Punk and Ivy: African Sportswear Luxe

 

June 28, 2016


In early 2012, a husband and wife team comprised of Kaya and Bianca Sibiya were consumed by a wild idea: document and articulate life on the African continent through fashion. To create a conversation on urban
life in Africa wouldn’t be easy, but the pair were determined to make something happen. That something turned out to be sportswear brand Punk and Ivy.

At the time of the brand’s inception, Bianca was working as a digital marketing specialist. When she wasn’t at work, her and Kaya were throwing all of their time into mastering the art of bespoke tailoring and producing unique designs. The overtime work paid off and in a matter of months the duo were asked to lend their styling services to various TV commercials for brands as big as Coca-Cola, Standard Bank, and Sab Miller. For the ambitious pair, styling wasn’t meeting their need to create art and articulate the world around them in a creative way. By creating Punk and Ivy, Bianca and Kaya had a platform to showcase their art in a way that captured the attention of their African peers and the world at large.

Bianca and Kaya derived the name Punk and Ivy from a pair of terms that were widely used in Soweto in the late 1960s and 1970s. The slang was used to describe men who dressed in a particular manner. “Punks” were men who leaned toward a more garish and outlandish look. They often donned hard edge street gear and mismatched styles. “Ivys” were highly metrosexual visually. They were clean cut and well groomed, often wearing cleanly pressed stove pipe pants and fresh platform shoes. Punk and Ivy is a melding of those two lifestyles. One in which non-conformity is valued over basic normalcy and looking put together. Bianca and Kay found the name a good representation of their alternative approach to consumer fashion. With designs that capture the present day happenings of a youthful Africa, Punk and Ivy is aiming to be a brand that never feels stagnant or one dimensional.

Punk and Ivy designs are playful, a true marriage of urban street wear and traditional African patterns. Bianca and Kaya play with a variety of fabrics, textures, and leathers to produce designs that are fresh yet have timeless appeal. By incorporating traditional African prints into a sports luxe line of pieces feels refreshing. The designs are androgynous in nature, which the duo decided was an important cornerstone to their brands overall message of being who you want to be and not just what you are. Every item in the line can be worn by both genders in several ways. The goal was to provide an alternative to what one gender or the other is supposed to buy and where they are supposed to buy it. Youth culture has taken a liking to this concept.With original prints, unique cuts, and fabrics suited for every body type and size, Punk and Ivy is a brand that truly plays well with others.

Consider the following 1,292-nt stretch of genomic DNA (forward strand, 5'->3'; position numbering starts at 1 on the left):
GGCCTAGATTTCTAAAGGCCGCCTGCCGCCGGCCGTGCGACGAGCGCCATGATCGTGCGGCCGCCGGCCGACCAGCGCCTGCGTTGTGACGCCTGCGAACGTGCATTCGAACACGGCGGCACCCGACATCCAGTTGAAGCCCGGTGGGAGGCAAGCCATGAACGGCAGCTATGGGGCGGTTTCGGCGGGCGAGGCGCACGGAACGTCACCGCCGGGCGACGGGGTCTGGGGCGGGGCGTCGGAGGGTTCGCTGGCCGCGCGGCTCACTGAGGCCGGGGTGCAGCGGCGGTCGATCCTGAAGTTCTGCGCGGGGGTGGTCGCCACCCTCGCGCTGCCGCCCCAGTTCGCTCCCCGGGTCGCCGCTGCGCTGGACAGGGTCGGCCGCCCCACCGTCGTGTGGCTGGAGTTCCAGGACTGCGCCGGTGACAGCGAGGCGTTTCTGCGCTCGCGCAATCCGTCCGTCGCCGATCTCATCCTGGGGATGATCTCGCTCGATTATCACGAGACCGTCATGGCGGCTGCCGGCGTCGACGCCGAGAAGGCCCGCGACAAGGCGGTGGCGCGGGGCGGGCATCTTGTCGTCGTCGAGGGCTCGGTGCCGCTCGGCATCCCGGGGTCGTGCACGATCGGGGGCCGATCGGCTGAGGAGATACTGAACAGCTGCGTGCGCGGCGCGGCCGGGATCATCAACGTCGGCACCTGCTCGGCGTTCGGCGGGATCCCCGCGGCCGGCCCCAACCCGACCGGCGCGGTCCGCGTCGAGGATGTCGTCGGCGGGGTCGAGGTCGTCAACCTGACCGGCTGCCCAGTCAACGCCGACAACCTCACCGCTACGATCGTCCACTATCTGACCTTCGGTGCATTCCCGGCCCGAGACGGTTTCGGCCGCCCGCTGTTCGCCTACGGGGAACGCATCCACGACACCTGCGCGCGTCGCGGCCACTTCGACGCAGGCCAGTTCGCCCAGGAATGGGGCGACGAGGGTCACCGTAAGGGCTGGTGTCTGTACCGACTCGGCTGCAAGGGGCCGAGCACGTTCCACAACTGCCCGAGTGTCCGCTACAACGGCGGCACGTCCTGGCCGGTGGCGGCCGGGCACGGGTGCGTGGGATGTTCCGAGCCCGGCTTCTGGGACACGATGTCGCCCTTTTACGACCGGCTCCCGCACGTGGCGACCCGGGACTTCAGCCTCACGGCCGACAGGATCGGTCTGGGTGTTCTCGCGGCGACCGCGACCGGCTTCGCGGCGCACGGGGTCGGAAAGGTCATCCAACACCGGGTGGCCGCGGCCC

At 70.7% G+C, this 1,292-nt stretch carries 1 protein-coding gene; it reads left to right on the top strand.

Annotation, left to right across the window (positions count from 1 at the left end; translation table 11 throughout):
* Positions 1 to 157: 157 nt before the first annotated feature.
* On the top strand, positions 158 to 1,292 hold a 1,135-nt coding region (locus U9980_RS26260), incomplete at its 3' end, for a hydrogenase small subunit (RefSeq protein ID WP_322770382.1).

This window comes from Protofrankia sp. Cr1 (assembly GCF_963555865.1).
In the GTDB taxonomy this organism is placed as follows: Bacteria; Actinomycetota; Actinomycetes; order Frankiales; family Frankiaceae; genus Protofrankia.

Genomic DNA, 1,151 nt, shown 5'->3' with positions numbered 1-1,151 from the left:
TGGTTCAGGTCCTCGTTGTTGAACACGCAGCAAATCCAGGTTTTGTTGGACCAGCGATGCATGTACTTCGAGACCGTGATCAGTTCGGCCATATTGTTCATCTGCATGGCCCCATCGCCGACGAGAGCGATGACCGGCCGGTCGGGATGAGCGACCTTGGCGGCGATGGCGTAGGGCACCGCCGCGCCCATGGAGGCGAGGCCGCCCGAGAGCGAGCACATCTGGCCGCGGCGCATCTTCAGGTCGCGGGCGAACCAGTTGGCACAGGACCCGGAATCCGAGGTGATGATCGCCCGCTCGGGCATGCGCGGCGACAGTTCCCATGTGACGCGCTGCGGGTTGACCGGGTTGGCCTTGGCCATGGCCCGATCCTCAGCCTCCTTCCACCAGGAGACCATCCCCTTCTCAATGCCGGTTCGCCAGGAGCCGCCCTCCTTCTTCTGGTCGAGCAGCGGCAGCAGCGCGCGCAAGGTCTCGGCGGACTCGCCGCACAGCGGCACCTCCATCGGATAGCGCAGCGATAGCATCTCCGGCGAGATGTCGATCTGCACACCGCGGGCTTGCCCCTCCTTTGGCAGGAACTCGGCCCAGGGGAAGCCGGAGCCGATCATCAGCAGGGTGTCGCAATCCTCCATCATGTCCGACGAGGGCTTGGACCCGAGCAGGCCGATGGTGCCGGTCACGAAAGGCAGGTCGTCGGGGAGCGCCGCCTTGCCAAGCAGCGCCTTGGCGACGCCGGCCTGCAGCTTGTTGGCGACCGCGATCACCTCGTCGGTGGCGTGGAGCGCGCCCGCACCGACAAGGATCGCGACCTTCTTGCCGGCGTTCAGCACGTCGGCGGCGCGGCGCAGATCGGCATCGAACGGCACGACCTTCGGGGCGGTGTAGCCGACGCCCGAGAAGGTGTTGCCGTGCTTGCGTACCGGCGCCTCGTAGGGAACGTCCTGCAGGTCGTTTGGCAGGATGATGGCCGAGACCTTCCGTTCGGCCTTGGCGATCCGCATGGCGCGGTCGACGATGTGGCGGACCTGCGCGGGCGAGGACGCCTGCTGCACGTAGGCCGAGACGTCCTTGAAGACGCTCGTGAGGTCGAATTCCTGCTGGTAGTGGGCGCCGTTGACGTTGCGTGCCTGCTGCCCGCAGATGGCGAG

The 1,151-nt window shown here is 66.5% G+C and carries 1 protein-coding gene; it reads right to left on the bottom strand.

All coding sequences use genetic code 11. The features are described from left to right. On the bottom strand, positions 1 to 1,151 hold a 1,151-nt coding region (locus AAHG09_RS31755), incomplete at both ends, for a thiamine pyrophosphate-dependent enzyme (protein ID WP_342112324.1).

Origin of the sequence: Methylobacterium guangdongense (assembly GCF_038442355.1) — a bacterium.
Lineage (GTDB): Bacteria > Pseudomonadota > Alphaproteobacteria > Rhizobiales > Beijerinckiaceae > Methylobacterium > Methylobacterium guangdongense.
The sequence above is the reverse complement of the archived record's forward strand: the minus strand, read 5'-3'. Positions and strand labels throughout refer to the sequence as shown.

Despite being relatively new, the brand has already been featured in magazines such as Glamour, Elle, Mail, and The Guardian. In addition to receiving a swell of press, the duo launched a one of a kind mobile boutique in 2015 as a way to sell their garments directly to consumers in their home country. The mobile boutique offers a full range of Punk and Ivy products. Known as the Motique (mobile boutique), this type of person to person sale is the first of its kind in Africa. The Motique was built from the skeleton of a 1974 motorhome that Bianca and Kaya spent much of 2013 and 2014 refurbishing into a primary retail space. The Motique boasts a changing room, back office, full merchandising space, leather topped point of sale table, storage, ample mirrors, and a chic urban appeal. Motique is responsible for most of the brands direct sales. Because of this success, the mobile boutique has been rented out for events, TV shoots, and has been making the rounds at various music festivals.

What Kaya and Bianca have done with Punk and Ivy is not only impressive, it’s a great model for other fledgling brands just getting started. Know your audience, tailor yourself to the needs of your country, and keep yourself rooted in the local culture. The label which started in Johannesburg only uses local fabrics and local tailors when developing their goods. They focus heavily on melding who they are and what they’re doing with the environment around them. It will never be easy to define the needs of a culture within a country, but making yourself a part of that culture could very well be even more important.

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